The labors of our hands..
$ 22. Psalm 144th peranhrased. Pitt.! The longest æra is a night;
Aly soul, in raptures rise to bless the Lord, A period is an hour.
Who taught my hands to draw the fatal sword, We at thy mighty call, O Lord,
(Led by his arm, undaunted I appear Our fancy'd beings leave, In the first ranks of death, and front of war
He taught me first the pointed spear to wield, 1 Pilid up with plenty let our barns appear, And now the glorious harvest of the field. And bursi with all the Seasons of the Year; By hin inspir'd, fronıstrength to strength I pass'd, | Let pregnant flocks in every quarter bleat, Plung'd through the troops, and laid the battle and drop their tender young in every street.
In him my hopes I center and repose, swaste. Sare from their labors may our oxen come, He guards my life, and shields nie from my focs. Sase may they bring the gather'd summer home. lle held his ample buckler o'er my head, Oh! may no sighs, no sirzams of sorrow flow, And screen'd me treinbling in the mighty shade: To stain our triumphs with the tears of woe. Against all hostile violence and power, | Blest is the nation, how sincerely blest : He was my sword, my bulwark, and my tower. Of sucli unbounded happiness possest, lle o'er my people will maintain my sway, Towhoni Jehovah': sacred name is known, And teach my willing subjects to obey.
Who claim the God of Israel for their own. Lord! what is man, ostile and humble birth, Sprung with his kindred repiiles from the carth, That he should thus thy secret counsels share?') $23. The 34 Chapter of Ja. Pitt. Or what his son, who challenges thv care? | Jos curs'd his birth, and bade his curses flow Why does thine eye regard this nothing, man? In words of gricf, and eloquence of woc: His life a point, his measure but a span? Lost be that day which dragg'd me to my doom, The fancy'd pageant of a moment made, Recent to life, and struggling from the womb; Swift as a dream, and fleeting as a shade. 1 Whose beams with such malignant lustre shone,
Comeiathy power, and leaveth'ethereal plain, Whence all my years in anxious circles run. And to thy liarness'd tempest give the rein; Lost bc that niglit in undetermin'd space, Yon starry arch shall bend berieath the load, And veil with dceper shades her gloomy face, So loud the chariot, and so great the God! Which crowded up with woos this slender span, Soon as his rapid wheels Jeliovali rolls, While the dull mass rose quick'ning into nian. The folding skies shall tremble to the poles: O'er that curs d day let sable darkness rise, Ileav'ns gaudy Axle with the world shall fall, Shroud the blue vault, and blacken all the skies; Leap from thic centre, and unbinge the bail. May God o'eriook it from his heavenly throne,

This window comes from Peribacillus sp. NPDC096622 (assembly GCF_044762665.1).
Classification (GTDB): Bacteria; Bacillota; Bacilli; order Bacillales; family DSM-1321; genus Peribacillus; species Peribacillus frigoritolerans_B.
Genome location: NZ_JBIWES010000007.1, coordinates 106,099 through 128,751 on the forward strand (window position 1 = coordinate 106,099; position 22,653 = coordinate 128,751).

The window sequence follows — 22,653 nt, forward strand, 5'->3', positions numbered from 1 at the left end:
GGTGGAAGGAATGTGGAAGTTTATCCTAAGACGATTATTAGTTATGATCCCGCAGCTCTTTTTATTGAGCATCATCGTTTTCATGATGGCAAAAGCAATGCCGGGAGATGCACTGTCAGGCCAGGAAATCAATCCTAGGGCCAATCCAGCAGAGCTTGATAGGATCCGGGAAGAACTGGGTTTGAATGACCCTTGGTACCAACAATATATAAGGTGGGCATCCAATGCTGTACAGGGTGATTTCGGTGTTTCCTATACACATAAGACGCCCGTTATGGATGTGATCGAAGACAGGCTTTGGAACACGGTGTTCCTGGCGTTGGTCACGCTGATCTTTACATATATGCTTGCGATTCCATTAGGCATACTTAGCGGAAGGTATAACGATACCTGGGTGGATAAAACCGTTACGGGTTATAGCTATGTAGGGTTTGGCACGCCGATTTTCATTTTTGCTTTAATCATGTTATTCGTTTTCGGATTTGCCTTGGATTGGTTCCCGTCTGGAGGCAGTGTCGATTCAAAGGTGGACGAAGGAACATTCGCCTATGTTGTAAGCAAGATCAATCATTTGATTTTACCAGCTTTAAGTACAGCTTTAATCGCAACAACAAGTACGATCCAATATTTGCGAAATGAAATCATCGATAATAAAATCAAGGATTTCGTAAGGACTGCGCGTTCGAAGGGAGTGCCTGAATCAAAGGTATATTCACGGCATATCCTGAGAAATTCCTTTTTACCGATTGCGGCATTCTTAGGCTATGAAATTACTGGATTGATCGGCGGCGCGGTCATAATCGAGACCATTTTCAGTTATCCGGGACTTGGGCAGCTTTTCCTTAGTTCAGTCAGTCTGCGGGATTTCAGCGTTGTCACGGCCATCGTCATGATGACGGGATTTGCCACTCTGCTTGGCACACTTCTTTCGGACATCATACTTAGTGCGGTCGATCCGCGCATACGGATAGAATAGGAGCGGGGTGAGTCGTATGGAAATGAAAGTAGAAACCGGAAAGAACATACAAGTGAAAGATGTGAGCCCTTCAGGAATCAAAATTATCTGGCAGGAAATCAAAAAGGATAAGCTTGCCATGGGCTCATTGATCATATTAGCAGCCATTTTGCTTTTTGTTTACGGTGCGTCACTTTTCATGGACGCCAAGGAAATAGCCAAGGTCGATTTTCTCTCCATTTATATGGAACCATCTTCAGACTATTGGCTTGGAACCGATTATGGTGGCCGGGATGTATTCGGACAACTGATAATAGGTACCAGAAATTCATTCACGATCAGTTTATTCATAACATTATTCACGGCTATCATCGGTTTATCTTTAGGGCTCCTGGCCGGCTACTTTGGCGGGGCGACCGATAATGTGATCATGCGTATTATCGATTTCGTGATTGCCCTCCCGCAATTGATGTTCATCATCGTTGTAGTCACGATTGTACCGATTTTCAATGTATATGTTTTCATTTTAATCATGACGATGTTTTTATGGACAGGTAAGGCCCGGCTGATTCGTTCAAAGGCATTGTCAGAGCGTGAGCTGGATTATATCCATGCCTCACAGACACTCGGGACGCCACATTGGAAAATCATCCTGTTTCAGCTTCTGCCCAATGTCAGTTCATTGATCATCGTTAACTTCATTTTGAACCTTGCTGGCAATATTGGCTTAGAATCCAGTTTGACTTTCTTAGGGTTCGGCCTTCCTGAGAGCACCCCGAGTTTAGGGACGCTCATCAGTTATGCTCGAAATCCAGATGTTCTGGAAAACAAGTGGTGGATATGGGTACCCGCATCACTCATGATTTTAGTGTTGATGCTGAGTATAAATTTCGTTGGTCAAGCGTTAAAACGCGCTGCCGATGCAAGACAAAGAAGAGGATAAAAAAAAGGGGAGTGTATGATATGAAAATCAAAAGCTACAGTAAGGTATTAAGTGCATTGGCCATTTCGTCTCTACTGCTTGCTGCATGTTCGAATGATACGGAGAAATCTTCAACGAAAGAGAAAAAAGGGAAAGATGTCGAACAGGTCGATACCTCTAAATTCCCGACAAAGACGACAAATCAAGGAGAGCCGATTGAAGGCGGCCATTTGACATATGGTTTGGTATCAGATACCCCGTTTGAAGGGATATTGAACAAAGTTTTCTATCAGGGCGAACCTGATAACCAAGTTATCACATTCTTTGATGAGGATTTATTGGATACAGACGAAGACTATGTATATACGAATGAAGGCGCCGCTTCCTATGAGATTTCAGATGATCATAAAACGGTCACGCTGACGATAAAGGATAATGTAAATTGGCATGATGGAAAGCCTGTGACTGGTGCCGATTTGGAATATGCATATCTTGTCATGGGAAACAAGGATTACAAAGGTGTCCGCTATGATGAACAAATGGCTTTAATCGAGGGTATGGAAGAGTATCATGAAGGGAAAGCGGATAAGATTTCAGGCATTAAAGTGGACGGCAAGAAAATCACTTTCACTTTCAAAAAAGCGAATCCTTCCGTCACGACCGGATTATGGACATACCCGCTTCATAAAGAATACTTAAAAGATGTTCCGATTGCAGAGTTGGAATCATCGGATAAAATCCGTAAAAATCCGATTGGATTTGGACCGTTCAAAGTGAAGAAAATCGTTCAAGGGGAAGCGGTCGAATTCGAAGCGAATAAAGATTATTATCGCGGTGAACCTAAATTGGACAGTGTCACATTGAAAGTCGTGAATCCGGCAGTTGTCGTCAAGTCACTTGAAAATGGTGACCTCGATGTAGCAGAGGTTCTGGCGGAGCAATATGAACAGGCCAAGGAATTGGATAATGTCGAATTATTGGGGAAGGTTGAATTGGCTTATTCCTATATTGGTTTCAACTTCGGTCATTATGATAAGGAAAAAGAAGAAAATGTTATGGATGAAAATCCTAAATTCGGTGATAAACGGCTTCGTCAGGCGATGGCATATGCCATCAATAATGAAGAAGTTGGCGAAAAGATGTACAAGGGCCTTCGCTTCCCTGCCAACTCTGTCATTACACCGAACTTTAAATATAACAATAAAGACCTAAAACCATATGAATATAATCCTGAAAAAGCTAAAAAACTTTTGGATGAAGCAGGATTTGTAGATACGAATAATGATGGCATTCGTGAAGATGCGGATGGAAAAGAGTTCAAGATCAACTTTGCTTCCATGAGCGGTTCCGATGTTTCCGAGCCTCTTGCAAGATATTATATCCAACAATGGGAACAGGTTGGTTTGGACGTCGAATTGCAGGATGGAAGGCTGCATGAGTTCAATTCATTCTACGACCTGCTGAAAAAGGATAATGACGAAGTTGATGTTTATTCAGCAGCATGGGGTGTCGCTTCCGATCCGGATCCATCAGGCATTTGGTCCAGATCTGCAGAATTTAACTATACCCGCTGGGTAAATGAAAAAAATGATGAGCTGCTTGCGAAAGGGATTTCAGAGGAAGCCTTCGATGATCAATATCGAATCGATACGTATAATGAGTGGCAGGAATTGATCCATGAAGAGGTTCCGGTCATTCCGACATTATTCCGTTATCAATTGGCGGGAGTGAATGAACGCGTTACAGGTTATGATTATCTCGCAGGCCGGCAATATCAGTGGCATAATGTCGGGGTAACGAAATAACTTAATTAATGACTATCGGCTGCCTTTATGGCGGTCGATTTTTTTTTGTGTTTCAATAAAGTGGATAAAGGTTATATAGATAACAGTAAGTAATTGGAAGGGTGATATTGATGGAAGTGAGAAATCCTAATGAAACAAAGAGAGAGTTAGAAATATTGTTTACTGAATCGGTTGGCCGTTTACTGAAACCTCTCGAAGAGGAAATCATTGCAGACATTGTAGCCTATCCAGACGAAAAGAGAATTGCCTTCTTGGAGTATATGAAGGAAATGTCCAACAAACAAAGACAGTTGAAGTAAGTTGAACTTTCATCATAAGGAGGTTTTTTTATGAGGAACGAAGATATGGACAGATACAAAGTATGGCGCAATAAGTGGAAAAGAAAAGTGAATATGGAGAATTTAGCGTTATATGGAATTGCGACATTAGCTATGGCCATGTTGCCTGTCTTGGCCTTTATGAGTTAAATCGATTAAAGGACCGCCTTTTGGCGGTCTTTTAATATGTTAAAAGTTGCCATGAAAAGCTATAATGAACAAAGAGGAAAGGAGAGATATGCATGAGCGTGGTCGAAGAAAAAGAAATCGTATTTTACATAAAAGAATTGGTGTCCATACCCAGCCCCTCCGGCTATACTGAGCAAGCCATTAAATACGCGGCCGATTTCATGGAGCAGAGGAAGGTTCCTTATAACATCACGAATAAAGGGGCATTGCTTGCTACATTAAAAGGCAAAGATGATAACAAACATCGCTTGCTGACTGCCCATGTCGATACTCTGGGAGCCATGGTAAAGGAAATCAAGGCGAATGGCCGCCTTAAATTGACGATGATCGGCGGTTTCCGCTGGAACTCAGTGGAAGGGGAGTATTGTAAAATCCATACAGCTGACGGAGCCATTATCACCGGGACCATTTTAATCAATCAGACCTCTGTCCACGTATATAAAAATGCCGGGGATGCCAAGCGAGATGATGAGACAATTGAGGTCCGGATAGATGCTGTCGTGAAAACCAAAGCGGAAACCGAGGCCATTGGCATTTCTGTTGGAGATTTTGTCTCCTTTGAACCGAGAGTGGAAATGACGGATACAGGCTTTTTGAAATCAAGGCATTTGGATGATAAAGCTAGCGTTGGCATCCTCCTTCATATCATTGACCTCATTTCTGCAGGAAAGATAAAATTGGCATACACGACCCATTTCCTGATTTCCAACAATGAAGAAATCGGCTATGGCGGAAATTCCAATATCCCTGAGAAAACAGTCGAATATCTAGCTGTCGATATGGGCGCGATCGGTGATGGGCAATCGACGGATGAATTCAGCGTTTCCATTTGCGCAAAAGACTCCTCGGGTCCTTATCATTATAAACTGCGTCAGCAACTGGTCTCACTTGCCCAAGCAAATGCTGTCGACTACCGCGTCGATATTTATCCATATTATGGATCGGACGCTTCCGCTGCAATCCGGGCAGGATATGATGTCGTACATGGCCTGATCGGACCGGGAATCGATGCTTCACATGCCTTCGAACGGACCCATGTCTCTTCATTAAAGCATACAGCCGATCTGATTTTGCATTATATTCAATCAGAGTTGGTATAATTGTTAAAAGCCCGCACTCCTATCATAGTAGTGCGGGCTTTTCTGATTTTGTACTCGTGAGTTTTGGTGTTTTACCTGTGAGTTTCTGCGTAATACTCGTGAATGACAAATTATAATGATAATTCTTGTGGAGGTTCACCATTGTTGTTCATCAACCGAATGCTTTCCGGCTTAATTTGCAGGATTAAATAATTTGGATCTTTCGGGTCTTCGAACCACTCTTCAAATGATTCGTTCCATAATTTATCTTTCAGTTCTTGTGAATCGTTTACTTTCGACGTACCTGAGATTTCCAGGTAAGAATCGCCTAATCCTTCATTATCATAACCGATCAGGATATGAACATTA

Touch'd by thy hands, the laboring hills ex- Nor rouse froni sleep the sedentary sun, Thick clouds of smoke, and deluges ot fire, (pire O'er its dark face to shed his genial ray, . On the tall groves the red destroyer preys, And warm to joy the melancholy day. And wraps th' eternal mountains in the blazc: May the clouds frown, and livid poisons breathe, Full on my fue; may all thy lightnings fly, And stain heaven's azure with the shade of death. On purple pinions through the glooniy sky. May ten-fold darkness from that dreadful
Extend thy hand, thou kind all-gracious God, night Down from the heavenofheavensthybrightabode, Seize and arrest the straggling gleams of light; And shield me from my foes, whose toweringpride To pay due vengeance for its fatal crime, ; Lowers like a storin, and gathers like a tide: Suill be it banish'd from the train of time; Against strange children vindicate my cause, Nor in the radiant list of months appear, Who curse thy naine, and trample on thy laws; To stain the shining circle of the year : Who fear not vengeance which they never felt, There through her dusky range inay silence Train'd to blasphere, and eloquent in guilt:
roam, Their hands are impious, and their deeds profane; There may no ray, noglinipse of gladness come; They plead their boasted innocence in vain. No voice to cheer the solitary gloom.
Thy name shall dwell for ever on my tongue, May every star his gaudy light with-hold;
Oft has thy hand from fight the monarch led, To that original my ills I owe;
And wak'd to life, to sleep in death again!
Safe had I slumber'd in the arms of peace; Like the bright pillars of our temple, gay, There with the mighty kings, who lie inrolld Polish'd, and tall, and sinooth, and fair as they.) In clouds of incense, and in beds of gold :
There with the princes, who in grandeur shone, ! Ilow then shall man, thus insolently proud, Andaw'd the trembling nations from the throne, Plead with his judge, and combat withi his God? Aflicted Job an equal rest must have,
How from his mortal mother can he come And share the dark retirement of the grave; Unstain'd from sin, untinctur'd from the womb? Or as a shapeless embryo seek the tomb,